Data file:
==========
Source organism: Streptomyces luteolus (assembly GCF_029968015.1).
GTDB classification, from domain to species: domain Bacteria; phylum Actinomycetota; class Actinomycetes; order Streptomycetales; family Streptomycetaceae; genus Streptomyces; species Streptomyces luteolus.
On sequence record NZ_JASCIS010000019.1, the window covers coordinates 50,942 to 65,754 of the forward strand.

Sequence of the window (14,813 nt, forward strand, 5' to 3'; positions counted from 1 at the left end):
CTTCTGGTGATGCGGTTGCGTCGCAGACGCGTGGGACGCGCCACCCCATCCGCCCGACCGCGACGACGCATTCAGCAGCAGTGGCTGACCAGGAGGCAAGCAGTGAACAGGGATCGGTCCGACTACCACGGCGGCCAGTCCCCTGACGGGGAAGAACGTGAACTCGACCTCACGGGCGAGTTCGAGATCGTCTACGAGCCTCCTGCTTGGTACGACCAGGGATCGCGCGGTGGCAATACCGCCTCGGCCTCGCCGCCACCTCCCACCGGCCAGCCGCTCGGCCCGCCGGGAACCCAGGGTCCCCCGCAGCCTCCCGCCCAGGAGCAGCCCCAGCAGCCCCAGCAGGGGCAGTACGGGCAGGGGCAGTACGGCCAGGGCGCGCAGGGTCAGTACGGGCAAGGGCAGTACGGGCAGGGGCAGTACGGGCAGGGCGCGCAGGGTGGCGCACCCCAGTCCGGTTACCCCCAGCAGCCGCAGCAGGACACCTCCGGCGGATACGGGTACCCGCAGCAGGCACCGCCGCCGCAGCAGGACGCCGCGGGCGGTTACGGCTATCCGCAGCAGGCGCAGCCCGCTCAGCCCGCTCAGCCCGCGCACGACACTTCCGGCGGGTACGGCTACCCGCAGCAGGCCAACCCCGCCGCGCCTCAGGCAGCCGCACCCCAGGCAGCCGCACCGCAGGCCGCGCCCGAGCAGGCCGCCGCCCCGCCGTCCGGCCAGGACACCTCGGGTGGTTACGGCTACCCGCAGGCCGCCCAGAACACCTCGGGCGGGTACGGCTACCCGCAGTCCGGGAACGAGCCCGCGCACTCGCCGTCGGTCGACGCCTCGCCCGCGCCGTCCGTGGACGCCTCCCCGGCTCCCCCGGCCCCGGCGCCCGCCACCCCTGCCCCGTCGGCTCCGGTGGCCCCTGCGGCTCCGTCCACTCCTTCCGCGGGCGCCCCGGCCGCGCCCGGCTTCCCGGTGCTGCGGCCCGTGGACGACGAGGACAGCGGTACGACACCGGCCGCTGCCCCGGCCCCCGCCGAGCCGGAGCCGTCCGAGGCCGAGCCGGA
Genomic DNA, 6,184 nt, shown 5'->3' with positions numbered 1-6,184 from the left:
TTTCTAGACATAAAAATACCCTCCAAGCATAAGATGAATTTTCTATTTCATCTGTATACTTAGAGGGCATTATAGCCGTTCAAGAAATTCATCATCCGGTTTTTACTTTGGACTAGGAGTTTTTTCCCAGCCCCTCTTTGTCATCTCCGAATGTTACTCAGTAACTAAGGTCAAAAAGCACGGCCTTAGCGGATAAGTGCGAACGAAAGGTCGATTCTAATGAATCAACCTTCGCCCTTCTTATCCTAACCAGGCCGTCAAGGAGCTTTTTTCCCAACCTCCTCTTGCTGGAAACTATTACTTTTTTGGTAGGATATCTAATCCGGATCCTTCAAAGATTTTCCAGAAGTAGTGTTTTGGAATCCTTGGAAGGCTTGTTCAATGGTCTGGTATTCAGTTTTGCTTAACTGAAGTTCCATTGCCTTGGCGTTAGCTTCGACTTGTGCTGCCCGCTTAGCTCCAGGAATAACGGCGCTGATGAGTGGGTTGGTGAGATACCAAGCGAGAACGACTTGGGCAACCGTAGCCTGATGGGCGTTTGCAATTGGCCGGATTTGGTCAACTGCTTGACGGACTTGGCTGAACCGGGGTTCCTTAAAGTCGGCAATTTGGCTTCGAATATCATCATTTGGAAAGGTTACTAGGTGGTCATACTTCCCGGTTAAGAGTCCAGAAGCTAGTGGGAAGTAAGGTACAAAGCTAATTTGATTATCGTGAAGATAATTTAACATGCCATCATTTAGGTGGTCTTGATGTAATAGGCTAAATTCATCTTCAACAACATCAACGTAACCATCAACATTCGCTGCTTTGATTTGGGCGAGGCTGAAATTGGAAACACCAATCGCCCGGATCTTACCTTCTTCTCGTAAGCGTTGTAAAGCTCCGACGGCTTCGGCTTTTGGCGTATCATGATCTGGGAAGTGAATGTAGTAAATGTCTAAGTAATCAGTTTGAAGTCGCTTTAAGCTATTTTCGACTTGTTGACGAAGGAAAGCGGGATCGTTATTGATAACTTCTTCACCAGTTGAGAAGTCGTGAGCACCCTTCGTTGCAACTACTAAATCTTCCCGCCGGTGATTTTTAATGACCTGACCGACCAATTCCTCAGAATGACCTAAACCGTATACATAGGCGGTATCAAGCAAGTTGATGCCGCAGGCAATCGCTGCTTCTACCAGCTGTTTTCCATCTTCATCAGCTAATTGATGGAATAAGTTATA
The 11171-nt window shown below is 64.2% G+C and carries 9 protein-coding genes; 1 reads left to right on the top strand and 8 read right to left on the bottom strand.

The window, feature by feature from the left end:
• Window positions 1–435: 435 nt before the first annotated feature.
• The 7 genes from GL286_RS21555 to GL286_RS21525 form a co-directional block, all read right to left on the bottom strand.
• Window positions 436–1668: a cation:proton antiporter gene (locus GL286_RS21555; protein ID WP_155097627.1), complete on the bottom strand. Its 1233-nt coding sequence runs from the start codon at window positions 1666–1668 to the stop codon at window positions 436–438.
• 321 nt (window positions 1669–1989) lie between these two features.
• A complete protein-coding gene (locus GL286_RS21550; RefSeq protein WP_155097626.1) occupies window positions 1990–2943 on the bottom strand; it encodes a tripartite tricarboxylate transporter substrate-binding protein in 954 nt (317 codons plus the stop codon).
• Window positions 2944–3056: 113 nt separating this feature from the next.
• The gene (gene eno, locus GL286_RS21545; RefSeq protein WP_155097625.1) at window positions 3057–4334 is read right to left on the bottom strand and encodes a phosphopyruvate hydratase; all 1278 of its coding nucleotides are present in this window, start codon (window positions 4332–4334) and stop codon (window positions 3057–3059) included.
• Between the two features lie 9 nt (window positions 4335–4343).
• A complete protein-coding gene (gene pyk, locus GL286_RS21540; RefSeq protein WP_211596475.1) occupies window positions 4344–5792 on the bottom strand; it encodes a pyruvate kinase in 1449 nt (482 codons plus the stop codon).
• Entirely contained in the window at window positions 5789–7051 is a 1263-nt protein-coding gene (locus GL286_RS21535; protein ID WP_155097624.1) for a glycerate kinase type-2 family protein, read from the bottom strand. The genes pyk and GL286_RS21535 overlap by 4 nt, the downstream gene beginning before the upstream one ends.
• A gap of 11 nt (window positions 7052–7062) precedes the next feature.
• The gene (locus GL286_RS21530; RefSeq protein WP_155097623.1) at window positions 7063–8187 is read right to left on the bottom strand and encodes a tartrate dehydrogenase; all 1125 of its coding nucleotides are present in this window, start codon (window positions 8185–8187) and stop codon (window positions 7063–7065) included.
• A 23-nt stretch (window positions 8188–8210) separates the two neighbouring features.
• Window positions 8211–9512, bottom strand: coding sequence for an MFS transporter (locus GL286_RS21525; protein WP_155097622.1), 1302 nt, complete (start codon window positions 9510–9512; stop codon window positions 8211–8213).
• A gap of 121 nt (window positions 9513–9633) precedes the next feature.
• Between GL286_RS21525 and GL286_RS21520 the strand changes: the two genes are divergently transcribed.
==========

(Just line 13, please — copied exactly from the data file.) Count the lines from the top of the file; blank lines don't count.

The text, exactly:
• 321 nt (window positions 1669–1989) lie between these two features.